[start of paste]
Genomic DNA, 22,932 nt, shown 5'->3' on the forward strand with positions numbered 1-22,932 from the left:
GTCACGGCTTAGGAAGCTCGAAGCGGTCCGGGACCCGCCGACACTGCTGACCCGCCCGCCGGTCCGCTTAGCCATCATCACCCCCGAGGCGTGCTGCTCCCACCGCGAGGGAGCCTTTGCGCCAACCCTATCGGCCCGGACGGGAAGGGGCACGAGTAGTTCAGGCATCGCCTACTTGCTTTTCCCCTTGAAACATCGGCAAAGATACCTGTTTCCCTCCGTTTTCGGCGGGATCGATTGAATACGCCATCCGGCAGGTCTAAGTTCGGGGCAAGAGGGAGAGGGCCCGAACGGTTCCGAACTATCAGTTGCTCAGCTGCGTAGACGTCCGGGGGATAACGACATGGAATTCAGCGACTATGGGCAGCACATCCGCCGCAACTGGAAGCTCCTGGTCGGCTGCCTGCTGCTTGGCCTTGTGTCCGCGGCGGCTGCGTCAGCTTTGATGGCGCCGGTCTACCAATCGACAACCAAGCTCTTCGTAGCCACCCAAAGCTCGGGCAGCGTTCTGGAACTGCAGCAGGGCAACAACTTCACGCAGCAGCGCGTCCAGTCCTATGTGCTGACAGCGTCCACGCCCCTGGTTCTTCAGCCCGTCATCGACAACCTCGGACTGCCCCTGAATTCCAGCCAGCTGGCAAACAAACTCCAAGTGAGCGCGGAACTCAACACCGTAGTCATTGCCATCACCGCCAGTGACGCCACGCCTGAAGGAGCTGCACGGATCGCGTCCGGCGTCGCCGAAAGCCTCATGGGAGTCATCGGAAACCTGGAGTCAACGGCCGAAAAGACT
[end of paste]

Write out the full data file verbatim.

Genomic DNA, 22,932 nt, shown 5'->3' on the forward strand with positions numbered 1-22,932 from the left:
GTCACGGCTTAGGAAGCTCGAAGCGGTCCGGGACCCGCCGACACTGCTGACCCGCCCGCCGGTCCGCTTAGCCATCATCACCCCCGAGGCGTGCTGCTCCCACCGCGAGGGAGCCTTTGCGCCAACCCTATCGGCCCGGACGGGAAGGGGCACGAGTAGTTCAGGCATCGCCTACTTGCTTTTCCCCTTGAAACATCGGCAAAGATACCTGTTTCCCTCCGTTTTCGGCGGGATCGATTGAATACGCCATCCGGCAGGTCTAAGTTCGGGGCAAGAGGGAGAGGGCCCGAACGGTTCCGAACTATCAGTTGCTCAGCTGCGTAGACGTCCGGGGGATAACGACATGGAATTCAGCGACTATGGGCAGCACATCCGCCGCAACTGGAAGCTCCTGGTCGGCTGCCTGCTGCTTGGCCTTGTGTCCGCGGCGGCTGCGTCAGCTTTGATGGCGCCGGTCTACCAATCGACAACCAAGCTCTTCGTAGCCACCCAAAGCTCGGGCAGCGTTCTGGAACTGCAGCAGGGCAACAACTTCACGCAGCAGCGCGTCCAGTCCTATGTGCTGACAGCGTCCACGCCCCTGGTTCTTCAGCCCGTCATCGACAACCTCGGACTGCCCCTGAATTCCAGCCAGCTGGCAAACAAACTCCAAGTGAGCGCGGAACTCAACACCGTAGTCATTGCCATCACCGCCAGTGACGCCACGCCTGAAGGAGCTGCACGGATCGCGTCCGGCGTCGCCGAAAGCCTCATGGGAGTCATCGGAAACCTGGAGTCAACGGCCGAAAAGACT